Expats may be surprised at the huge number of bars and clubs that allow smoking in Berlin, even more to learn that the city, just like the rest of Germany, actually has a smoking ban. Here, rolling a cigarette is seen as a way of life, and lighting up indoors an inalienable right. Is there any hope for Berliners who want to breathe easy?
Berliners are inveterate smokers. In the German capital, one-third of the adult population smokes (30 percent in 2013). It’s more than the national average (24.5 percent), a lot more than in London (11 percent, 2014) or even Paris (23.6 percent) and almost as much as Greece, which has the highest percentage of smokers in the EU (38 percent, 2013)! Like everywhere, Berlin men are on top (35 percent, versus 24 percent among women) but unlike many countries like France or the UK where smoking decreases with age, in Germany the opposite is seen, with more and heavier smokers to be found among older age brackets. In short, Berlin smokers are set in their ways. What’s being done about it?
The Berlin exception
As it turns out, not a whole lot. This year marks the 10th anniversary of Germany’s Federal Non-Smokers Protection Act, which raised the smoking age from 16 to18 and banned smoking in most indoor spaces, requiring bars to have separate smoking and non-smoking rooms. But the law as it was written only lasted a year in Berlin. Enforcement began at the start of 2008; by that December, the German Association of Hotels and Restaurants, claiming 20 to 40 percent drops in profit due to the ban, had put forth individual complaints from bar owners in the federal states of Berlin and Baden-Württemberg to Germany’s highest court, the Constitutional Court. Owners of smaller bars claimed that if they couldn’t offer a separate smoking space it would bankrupt them due to the loss of clientele. In 2009, the “free rights of bar owners to exercise their occupation” trumped the protection of nonsmokers and the courts gave the two states until the end of the year to draft their own rules.
Berlin now allows far more exceptions and leniencies than other German states, banning smoking entirely in daycare centres, schools, recreational facilities and public transportation but only partially in government agencies, police stations, hospitals, cultural institutions, clubs and restaurants. As for bars, they’re legally able to allow smoking as long as the space is no larger than 75sqm, there’s no possibility of creating a separate smoking room, and the venue doesn’t sell hot food or allow minors. In practice, dozens of Berlin bars and nightclubs that don’t meet those requirements by any stretch still allow smoking indoors.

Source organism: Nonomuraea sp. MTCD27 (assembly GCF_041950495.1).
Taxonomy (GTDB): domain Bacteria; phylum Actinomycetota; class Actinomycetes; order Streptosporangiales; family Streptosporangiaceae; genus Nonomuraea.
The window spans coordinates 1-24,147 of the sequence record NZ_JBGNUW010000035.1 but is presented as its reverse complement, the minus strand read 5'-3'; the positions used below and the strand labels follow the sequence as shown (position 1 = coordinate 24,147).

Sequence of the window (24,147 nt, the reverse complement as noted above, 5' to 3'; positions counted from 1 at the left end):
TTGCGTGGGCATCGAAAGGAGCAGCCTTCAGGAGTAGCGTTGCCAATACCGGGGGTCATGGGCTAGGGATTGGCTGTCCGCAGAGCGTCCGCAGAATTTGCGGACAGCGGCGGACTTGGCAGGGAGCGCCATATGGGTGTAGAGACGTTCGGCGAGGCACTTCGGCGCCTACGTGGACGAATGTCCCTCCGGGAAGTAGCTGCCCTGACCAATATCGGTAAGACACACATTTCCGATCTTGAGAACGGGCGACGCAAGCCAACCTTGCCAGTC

The prohibition of smoking doesn’t aim to inconvenience smokers or bar owners. Its goal is to decrease the amount of tobacco consumption and protect the health of citizens. And it seems to be working – at least in the rest of Germany where the number of daily smokers decreased five percent between 2005-2013, and the number of people who have never smoked has risen from almost 43 percent to nearly 65 percent. Baden-Würrtemberg, where the ban is even more relaxed, has one of the lowest smoking rates in the country at 22.8 percent. Berlin, however, still has the highest rate in the country, with less than a three percent drop since the ban was implemented.
Says Berlin health department, ‘There’s no issue with the ban. The point of laws is to balance the public’s interests, and there’s a good balance now. Everyone is happy with things the way they are.’
Despite the high number of smokers, and several community groups demanding stricter enforcement and more widespread bans, Christoph Lang, a press officer from the city’s health department, thinks the state of smoking in Berlin is as good as it’s going to get. “There’s no issue with the Berlin smoking ban. The point of laws is to balance the interests of the public, and there’s a good balance now. Everyone is happy with things the way they are.”
As for Dirk Medrow, who heads Berlin’s administration for education, youth and family, he encourages those bothered by secondhand smoke to look on the bright side. “Because of the laws, smoking has gone down so much. For 10 years [prior to the ban], smoking was such a huge issue, you couldn’t go out anywhere without smelling like smoke. Now you can actually go out to dinner and eat comfortably.” Dinner, sure – but has Medrow been to any Berlin bars lately?
Bans fall short